They must have a different copy of the Bill of Rights than the rest of us. Maybe theirs has an Amendment One-and-a-Half: One that guarantees celebrities the right to act however they choose–boorish, irresponsible, or just plain dumb–without any repercussions. Action without reaction. A lot of us would like to live that way, but the real world doesn’t work out that way for most of us. Most of us have to live with the consequences of our decisions, good and bad. We have to be careful how many visits we make to the punch bowl at the office Christmas party. But there’s an ever growing “without apology and without a price” cult that hopes to secure the blessings of liberty–and even license–by shaming their critics. And don’t you dare get in their way.
Hollywood’s been leading the way. Whoopi Goldberg makes an off-color–and frankly overused–joke playing on the president’s last name and plays the victim when her employers are not amused. “America’s heart and soul is freedom of expression without fear of reprisal,” she told the New York Daily News
. O.K., Whoopi, maybe the government can’t (and shouldn’t) punish you for your churlish conduct, but what about the rest of us?
The Dixie Chicks are shocked when country-music stations–perhaps the last bastion of red-blooded entertainment in this country–decide to put their music on ice for a while to express disgust at their anti-Bush sentiments. You think, Natalie, that those boycotts have no place in the land of free speech? Tell that to the NAACP. They worked pretty well for them in the 1960s battles over civil rights.
Linda Ronstadt gets met with a hail of boos and, according to some reports, a rain of booze from a few drunken casino patrons when she ends her concert at the Aladdin with an ode to Michael Moore. Not to worry. None other than the New York Times editorial page comes to her rescue, opining that Ronstadt’s reception was a violation of her “rights”:
This behavior assumes that Ms. Ronstadt had no right to express a political opinion from the stage. It implies–for some members of the audience at least–that there is a philosophical contract that says an artist must entertain an audience only in the ways that audience sees fit. It argues, in fact, that an artist like Ms. Ronstadt does not have the same rights as everyone else.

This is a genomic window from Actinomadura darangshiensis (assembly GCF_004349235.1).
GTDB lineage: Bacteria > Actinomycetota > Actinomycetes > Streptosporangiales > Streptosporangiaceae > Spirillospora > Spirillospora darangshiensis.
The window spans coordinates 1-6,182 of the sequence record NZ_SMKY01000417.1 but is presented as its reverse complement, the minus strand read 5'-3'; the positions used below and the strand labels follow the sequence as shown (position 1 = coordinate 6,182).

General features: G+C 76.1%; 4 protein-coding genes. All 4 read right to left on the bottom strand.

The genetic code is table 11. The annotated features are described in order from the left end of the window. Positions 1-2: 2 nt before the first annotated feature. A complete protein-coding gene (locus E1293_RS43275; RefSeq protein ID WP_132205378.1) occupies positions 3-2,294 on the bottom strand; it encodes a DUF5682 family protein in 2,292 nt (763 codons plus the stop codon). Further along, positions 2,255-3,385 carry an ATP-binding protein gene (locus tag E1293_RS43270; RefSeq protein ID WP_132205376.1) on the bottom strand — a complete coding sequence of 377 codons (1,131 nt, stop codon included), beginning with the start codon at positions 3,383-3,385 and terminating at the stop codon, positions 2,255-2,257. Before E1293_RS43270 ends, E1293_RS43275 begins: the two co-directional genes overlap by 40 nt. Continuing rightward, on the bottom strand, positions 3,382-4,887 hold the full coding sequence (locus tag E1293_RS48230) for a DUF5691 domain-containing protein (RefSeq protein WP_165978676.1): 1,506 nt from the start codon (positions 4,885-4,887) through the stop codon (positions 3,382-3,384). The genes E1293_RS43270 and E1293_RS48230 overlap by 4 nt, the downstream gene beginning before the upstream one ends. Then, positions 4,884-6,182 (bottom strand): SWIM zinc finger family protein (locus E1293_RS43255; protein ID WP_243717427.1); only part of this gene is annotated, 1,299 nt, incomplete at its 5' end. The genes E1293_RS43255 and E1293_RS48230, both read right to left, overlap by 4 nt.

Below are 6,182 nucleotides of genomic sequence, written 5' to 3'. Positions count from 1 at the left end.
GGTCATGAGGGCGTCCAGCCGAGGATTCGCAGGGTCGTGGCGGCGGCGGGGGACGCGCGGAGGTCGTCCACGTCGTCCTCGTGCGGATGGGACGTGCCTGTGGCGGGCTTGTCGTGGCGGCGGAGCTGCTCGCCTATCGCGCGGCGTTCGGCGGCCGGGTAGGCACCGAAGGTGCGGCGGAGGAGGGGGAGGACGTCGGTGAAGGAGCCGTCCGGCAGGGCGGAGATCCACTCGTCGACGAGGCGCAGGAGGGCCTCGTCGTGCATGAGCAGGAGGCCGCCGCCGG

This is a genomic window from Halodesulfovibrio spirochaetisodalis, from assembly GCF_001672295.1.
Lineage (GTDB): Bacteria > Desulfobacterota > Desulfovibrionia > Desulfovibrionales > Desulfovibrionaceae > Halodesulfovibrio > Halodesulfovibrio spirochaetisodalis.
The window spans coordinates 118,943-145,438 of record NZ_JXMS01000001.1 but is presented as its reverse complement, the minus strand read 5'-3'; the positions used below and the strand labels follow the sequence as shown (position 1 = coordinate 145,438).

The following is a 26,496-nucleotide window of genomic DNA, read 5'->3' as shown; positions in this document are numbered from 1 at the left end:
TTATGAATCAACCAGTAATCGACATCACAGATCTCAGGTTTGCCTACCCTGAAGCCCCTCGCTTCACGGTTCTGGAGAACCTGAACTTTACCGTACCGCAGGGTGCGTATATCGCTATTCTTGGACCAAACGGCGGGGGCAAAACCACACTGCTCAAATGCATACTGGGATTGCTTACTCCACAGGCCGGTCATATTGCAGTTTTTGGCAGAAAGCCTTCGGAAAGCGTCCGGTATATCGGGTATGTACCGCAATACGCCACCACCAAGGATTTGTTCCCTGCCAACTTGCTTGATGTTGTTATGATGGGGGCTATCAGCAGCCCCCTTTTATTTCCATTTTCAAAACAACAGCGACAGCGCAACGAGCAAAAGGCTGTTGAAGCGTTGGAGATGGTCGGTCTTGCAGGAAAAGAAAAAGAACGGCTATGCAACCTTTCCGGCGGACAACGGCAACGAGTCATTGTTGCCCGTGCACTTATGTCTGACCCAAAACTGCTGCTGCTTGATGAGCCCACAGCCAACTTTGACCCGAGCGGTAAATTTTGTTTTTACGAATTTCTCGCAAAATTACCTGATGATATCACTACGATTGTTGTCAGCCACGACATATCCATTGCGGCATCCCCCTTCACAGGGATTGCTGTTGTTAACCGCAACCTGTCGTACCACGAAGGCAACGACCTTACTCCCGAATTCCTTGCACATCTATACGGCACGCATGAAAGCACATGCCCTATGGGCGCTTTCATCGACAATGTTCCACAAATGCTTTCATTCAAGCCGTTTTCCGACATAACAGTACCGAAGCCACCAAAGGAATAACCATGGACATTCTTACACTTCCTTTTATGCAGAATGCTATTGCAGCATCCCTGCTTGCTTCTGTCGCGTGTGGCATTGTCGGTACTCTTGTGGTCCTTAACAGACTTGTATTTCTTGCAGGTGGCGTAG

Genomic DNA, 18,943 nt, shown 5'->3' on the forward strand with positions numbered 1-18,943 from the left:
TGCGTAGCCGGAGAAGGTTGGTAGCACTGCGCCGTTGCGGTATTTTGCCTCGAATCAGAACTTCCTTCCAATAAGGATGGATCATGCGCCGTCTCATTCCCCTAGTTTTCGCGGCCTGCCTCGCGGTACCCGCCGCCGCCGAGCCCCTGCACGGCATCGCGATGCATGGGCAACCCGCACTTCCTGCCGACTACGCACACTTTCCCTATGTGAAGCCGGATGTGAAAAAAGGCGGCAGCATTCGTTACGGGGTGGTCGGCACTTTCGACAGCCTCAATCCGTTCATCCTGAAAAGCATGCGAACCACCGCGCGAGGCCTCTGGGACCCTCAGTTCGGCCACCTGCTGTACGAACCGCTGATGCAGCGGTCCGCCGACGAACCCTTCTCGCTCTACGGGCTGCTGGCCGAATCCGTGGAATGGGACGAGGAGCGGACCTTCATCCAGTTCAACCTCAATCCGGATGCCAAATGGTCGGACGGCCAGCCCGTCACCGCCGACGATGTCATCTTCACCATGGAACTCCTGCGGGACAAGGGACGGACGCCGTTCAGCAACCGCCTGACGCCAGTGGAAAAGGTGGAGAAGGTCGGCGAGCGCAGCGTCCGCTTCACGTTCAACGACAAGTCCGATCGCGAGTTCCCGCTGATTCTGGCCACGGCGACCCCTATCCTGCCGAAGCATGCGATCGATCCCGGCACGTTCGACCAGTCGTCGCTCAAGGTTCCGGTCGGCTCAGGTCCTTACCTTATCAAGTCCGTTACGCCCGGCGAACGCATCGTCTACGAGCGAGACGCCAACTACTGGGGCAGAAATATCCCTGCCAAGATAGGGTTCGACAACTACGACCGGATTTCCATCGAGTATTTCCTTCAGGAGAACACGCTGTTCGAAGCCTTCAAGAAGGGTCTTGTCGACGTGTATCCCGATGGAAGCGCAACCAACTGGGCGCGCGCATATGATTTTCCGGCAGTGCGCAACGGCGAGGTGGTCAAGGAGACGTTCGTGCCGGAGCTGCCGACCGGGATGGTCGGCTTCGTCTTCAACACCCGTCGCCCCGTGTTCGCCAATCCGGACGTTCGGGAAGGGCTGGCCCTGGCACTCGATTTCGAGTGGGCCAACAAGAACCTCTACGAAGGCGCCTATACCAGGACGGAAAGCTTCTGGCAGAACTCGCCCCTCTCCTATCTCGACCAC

The paper of record has it exactly backward, however, seeking to elevate the rights of the performer to some higher plane than the hundreds of people in the audience who probably paid a handsome sum to hear her sing. Why should Ronstadt, Goldberg, or the Dixie Chicks not hear a response to their freedom cries that is just as loud as their overamplified harangues?
In an oft-cited passage, Supreme Court Justice Louis D. Brandeis explained his conception of what’s come to be known as the “marketplace of ideas,” writing that the “remedy to be applied” in response to speech that one finds disagreeable for one reason or the other “is more speech.” If casino patrons offer their opinions to the casino owners, and Ronstadt ends up on her ear as a result, then the marketplace is working well. So too can Slimfast find another spokeswoman who does less-drunken railing at Republicans and more encouraging its customers to lose weight. By seeking immunity from criticism for their political rantings, the entertainer-activists of our day want to empty the shelves at the marketplace of ideas.
If Whoopi and company are looking for role models in the game of rights without consequences, they need look no further than the “abortion without apology” movement, a whole body of feminist thinking that stands for the proposition that women should celebrate their decision to exercise their right to “choose.” A recent New York Times op-ed by writer Barbara Ehrenreich epitomizes the “how dare you” mentality of this movement. In her essay, Ehrenreich first condemns what she views as the media’s refusal to accord proper lofty status to abortion, lamenting Viacom’s decision not to run episodes of a soap opera in which a teenage character (described by her as a “heroine”) decides to have an abortion. She then argues that if women lose their abortion rights, the fault generally lies with “the women who shrink from acknowledging their own abortions.” She chastises women who don’t fully embrace their decision to have abortions and readily acknowledges that her two abortions were “easy” choices, given that, at the time she “was a dollar-a-word freelancer and [her] husband a warehouse worker.”
Ehrenreich’s account–while callously honest–is yet another example of an understanding that the exercise of rights should not exact any cost to the actor–that decisions should not have real-world consequences. Not only should women be free to rid themselves of unwanted children, but they should never have to second-guess that decision again. And damned be he who has the temerity to question another person’s “choice.” The courts have gone a long way toward endorsing this skewed view of rights and responsibilities, telling Americans that they can no longer express collective moral outrage at such practices as abortion, sodomy, or same-sex marriage. Morality, we have been told, has no place in the law–once was a reflection of our collective moral conscience, but no more.
Whatever the proper role of morality as a collective expression of our values in the law, shouldn’t we still have the ability to express those values as individuals? Can’t those who oppose controversial practices and disagree with controversial speech still have something to say about it all? Whoopi says “no,” but don’t you buy into it. Keep shopping at the supermarket of ideas.
–Shannen W. Coffin, a Washington, D.C., attorney, is a former deputy assistant attorney general for the civil division of the U.S. Department of Justice. In that capacity, he coordinated the government’s defense of the Partial Birth Abortion Ban Act of 2003 in the three recently completed federal trials.